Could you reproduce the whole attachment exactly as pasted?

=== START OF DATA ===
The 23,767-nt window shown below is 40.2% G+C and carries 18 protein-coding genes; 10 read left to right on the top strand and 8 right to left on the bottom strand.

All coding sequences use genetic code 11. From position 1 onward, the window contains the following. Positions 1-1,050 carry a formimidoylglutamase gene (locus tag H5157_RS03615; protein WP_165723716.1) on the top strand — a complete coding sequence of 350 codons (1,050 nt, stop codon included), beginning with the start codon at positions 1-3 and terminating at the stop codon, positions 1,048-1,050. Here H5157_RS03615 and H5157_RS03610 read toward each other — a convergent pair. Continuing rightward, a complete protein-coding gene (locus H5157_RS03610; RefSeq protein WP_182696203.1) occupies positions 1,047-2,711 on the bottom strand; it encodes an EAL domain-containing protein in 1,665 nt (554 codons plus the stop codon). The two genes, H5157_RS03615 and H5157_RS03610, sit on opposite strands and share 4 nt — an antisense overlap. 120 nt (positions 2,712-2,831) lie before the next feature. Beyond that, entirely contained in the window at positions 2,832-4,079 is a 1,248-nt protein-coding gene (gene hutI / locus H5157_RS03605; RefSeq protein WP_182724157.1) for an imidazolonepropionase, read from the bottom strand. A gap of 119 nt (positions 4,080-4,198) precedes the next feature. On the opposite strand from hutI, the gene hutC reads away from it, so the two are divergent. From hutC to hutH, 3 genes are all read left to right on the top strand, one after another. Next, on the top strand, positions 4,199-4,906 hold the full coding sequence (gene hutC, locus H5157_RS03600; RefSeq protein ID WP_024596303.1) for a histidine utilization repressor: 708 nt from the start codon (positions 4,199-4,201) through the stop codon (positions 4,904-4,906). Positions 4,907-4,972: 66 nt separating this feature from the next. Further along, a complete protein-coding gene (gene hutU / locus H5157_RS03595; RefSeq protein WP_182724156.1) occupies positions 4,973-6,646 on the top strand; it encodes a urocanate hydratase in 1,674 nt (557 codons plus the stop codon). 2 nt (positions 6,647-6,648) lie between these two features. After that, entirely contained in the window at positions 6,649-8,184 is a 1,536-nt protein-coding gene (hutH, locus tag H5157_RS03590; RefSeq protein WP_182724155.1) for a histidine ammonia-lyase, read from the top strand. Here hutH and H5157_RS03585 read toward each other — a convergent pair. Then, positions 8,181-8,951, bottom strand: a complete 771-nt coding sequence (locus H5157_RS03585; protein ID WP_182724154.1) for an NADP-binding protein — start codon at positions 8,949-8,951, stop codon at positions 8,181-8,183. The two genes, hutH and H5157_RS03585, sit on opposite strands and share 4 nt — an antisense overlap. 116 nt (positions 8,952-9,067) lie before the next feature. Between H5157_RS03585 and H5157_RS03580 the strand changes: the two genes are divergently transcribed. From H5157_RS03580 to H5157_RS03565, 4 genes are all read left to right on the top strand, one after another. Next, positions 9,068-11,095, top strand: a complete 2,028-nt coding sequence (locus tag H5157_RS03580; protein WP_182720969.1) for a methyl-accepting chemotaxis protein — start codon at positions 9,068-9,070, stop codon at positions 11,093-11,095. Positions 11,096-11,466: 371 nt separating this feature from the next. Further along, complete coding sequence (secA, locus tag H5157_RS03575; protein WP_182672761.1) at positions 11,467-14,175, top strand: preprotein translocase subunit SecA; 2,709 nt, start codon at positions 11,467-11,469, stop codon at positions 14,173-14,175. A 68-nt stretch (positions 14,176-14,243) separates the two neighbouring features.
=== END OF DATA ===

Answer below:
The 23,767-nt window shown below is 40.2% G+C and carries 18 protein-coding genes; 10 read left to right on the top strand and 8 right to left on the bottom strand.

All coding sequences use genetic code 11. From position 1 onward, the window contains the following. Positions 1-1,050 carry a formimidoylglutamase gene (locus tag H5157_RS03615; protein WP_165723716.1) on the top strand — a complete coding sequence of 350 codons (1,050 nt, stop codon included), beginning with the start codon at positions 1-3 and terminating at the stop codon, positions 1,048-1,050. Here H5157_RS03615 and H5157_RS03610 read toward each other — a convergent pair. Continuing rightward, a complete protein-coding gene (locus H5157_RS03610; RefSeq protein WP_182696203.1) occupies positions 1,047-2,711 on the bottom strand; it encodes an EAL domain-containing protein in 1,665 nt (554 codons plus the stop codon). The two genes, H5157_RS03615 and H5157_RS03610, sit on opposite strands and share 4 nt — an antisense overlap. 120 nt (positions 2,712-2,831) lie before the next feature. Beyond that, entirely contained in the window at positions 2,832-4,079 is a 1,248-nt protein-coding gene (gene hutI / locus H5157_RS03605; RefSeq protein WP_182724157.1) for an imidazolonepropionase, read from the bottom strand. A gap of 119 nt (positions 4,080-4,198) precedes the next feature. On the opposite strand from hutI, the gene hutC reads away from it, so the two are divergent. From hutC to hutH, 3 genes are all read left to right on the top strand, one after another. Next, on the top strand, positions 4,199-4,906 hold the full coding sequence (gene hutC, locus H5157_RS03600; RefSeq protein ID WP_024596303.1) for a histidine utilization repressor: 708 nt from the start codon (positions 4,199-4,201) through the stop codon (positions 4,904-4,906). Positions 4,907-4,972: 66 nt separating this feature from the next. Further along, a complete protein-coding gene (gene hutU / locus H5157_RS03595; RefSeq protein WP_182724156.1) occupies positions 4,973-6,646 on the top strand; it encodes a urocanate hydratase in 1,674 nt (557 codons plus the stop codon). 2 nt (positions 6,647-6,648) lie between these two features. After that, entirely contained in the window at positions 6,649-8,184 is a 1,536-nt protein-coding gene (hutH, locus tag H5157_RS03590; RefSeq protein WP_182724155.1) for a histidine ammonia-lyase, read from the top strand. Here hutH and H5157_RS03585 read toward each other — a convergent pair. Then, positions 8,181-8,951, bottom strand: a complete 771-nt coding sequence (locus H5157_RS03585; protein ID WP_182724154.1) for an NADP-binding protein — start codon at positions 8,949-8,951, stop codon at positions 8,181-8,183. The two genes, hutH and H5157_RS03585, sit on opposite strands and share 4 nt — an antisense overlap. 116 nt (positions 8,952-9,067) lie before the next feature. Between H5157_RS03585 and H5157_RS03580 the strand changes: the two genes are divergently transcribed. From H5157_RS03580 to H5157_RS03565, 4 genes are all read left to right on the top strand, one after another. Next, positions 9,068-11,095, top strand: a complete 2,028-nt coding sequence (locus tag H5157_RS03580; protein WP_182720969.1) for a methyl-accepting chemotaxis protein — start codon at positions 9,068-9,070, stop codon at positions 11,093-11,095. Positions 11,096-11,466: 371 nt separating this feature from the next. Further along, complete coding sequence (secA, locus tag H5157_RS03575; protein WP_182672761.1) at positions 11,467-14,175, top strand: preprotein translocase subunit SecA; 2,709 nt, start codon at positions 11,467-11,469, stop codon at positions 14,173-14,175. A 68-nt stretch (positions 14,176-14,243) separates the two neighbouring features.